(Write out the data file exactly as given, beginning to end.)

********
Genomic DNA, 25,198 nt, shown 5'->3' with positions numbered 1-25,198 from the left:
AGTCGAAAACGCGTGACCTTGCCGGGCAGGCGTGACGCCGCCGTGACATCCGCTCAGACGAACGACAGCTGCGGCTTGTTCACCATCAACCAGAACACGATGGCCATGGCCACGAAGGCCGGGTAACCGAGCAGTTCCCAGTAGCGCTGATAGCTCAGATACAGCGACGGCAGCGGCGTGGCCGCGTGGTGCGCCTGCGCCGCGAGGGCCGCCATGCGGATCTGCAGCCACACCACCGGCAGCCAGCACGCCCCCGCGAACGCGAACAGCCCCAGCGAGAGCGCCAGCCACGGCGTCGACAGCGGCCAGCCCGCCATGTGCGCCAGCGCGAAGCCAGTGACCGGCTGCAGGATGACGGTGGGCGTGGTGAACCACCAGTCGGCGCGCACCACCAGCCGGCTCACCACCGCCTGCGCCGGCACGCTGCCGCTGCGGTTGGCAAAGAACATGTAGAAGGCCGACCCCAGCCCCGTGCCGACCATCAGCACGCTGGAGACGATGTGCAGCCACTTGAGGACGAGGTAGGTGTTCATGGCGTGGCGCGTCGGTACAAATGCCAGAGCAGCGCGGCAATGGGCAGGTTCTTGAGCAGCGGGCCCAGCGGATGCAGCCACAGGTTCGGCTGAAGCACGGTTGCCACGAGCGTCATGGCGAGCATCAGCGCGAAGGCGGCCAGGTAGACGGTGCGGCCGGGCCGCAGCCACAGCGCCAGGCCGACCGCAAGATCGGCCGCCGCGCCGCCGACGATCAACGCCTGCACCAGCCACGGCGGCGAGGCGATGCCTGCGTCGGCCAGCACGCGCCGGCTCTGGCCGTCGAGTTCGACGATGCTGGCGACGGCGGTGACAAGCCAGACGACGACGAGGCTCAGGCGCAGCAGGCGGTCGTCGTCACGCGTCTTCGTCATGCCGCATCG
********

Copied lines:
Genomic DNA, 25,198 nt, shown 5'->3' with positions numbered 1-25,198 from the left:
AGTCGAAAACGCGTGACCTTGCCGGGCAGGCGTGACGCCGCCGTGACATCCGCTCAGACGAACGACAGCTGCGGCTTGTTCACCATCAACCAGAACACGATGGCCATGGCCACGAAGGCCGGGTAACCGAGCAGTTCCCAGTAGCGCTGATAGCTCAGATACAGCGACGGCAGCGGCGTGGCCGCGTGGTGCGCCTGCGCCGCGAGGGCCGCCATGCGGATCTGCAGCCACACCACCGGCAGCCAGCACGCCCCCGCGAACGCGAACAGCCCCAGCGAGAGCGCCAGCCACGGCGTCGACAGCGGCCAGCCCGCCATGTGCGCCAGCGCGAAGCCAGTGACCGGCTGCAGGATGACGGTGGGCGTGGTGAACCACCAGTCGGCGCGCACCACCAGCCGGCTCACCACCGCCTGCGCCGGCACGCTGCCGCTGCGGTTGGCAAAGAACATGTAGAAGGCCGACCCCAGCCCCGTGCCGACCATCAGCACGCTGGAGACGATGTGCAGCCACTTGAGGACGAGGTAGGTGTTCATGGCGTGGCGCGTCGGTACAAATGCCAGAGCAGCGCGGCAATGGGCAGGTTCTTGAGCAGCGGGCCCAGCGGATGCAGCCACAGGTTCGGCTGAAGCACGGTTGCCACGAGCGTCATGGCGAGCATCAGCGCGAAGGCGGCCAGGTAGACGGTGCGGCCGGGCCGCAGCCACAGCGCCAGGCCGACCGCAAGATCGGCCGCCGCGCCGCCGACGATCAACGCCTGCACCAGCCACGGCGGCGAGGCGATGCCTGCGTCGGCCAGCACGCGCCGGCTCTGGCCGTCGAGTTCGACGATGCTGGCGACGGCGGTGACAAGCCAGACGACGACGAGGCTCAGGCGCAGCAGGCGGTCGTCGTCACGCGTCTTCGTCATGCCGCATCG